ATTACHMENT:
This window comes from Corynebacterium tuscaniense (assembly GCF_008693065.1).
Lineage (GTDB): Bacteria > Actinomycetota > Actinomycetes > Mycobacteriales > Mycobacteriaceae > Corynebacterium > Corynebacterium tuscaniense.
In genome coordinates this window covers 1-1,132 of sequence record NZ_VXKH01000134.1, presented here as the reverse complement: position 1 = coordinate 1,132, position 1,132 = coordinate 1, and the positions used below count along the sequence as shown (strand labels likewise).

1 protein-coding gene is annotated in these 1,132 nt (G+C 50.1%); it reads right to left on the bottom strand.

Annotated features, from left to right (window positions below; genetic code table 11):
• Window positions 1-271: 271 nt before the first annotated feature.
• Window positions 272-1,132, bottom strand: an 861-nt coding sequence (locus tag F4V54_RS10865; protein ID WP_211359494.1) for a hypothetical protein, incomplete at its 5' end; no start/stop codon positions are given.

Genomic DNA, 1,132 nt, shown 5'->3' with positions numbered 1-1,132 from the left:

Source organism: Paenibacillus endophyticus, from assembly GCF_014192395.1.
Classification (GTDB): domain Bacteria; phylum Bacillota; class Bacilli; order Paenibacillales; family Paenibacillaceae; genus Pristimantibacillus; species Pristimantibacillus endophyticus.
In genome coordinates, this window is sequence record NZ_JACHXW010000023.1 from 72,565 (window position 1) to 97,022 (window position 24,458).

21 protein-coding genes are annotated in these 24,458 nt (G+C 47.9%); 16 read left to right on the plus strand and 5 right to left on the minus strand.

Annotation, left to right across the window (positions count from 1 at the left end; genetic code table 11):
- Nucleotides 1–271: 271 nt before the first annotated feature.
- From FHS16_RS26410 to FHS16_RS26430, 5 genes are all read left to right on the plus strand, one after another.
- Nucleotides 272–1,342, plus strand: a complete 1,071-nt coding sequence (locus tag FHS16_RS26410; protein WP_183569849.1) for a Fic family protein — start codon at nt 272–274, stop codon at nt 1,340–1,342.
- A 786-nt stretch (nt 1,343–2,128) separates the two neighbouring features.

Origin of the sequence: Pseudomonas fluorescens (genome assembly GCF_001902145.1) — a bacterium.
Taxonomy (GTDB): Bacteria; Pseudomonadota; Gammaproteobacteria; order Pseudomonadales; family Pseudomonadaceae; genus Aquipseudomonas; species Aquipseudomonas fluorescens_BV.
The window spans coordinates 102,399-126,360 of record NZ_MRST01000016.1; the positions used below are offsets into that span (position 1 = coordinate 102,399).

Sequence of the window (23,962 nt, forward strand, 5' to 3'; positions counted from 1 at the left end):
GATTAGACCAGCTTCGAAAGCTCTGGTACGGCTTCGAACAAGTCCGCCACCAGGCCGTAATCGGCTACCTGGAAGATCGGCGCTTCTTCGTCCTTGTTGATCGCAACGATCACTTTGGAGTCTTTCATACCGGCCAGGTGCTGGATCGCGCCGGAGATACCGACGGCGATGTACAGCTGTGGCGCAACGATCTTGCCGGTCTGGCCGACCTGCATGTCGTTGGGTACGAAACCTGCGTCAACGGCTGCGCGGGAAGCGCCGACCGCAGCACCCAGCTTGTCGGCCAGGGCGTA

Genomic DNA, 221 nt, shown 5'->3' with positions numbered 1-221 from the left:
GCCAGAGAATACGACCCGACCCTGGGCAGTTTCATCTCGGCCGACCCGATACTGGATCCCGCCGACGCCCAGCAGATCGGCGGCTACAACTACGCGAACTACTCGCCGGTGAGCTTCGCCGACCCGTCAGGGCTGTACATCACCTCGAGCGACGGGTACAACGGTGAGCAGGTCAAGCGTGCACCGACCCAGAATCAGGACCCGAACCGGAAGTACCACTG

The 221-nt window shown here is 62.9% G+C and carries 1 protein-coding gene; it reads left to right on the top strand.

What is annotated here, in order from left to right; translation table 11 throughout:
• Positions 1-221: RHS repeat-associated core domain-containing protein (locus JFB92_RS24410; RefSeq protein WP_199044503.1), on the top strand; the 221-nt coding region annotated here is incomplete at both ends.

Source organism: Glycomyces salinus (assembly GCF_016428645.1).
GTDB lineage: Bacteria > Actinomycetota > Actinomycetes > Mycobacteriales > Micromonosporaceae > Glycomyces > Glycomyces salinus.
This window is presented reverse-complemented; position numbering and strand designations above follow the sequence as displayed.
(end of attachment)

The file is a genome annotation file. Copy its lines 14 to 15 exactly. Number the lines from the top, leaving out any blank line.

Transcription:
- Nucleotides 1–271: 271 nt before the first annotated feature.
- From FHS16_RS26410 to FHS16_RS26430, 5 genes are all read left to right on the plus strand, one after another.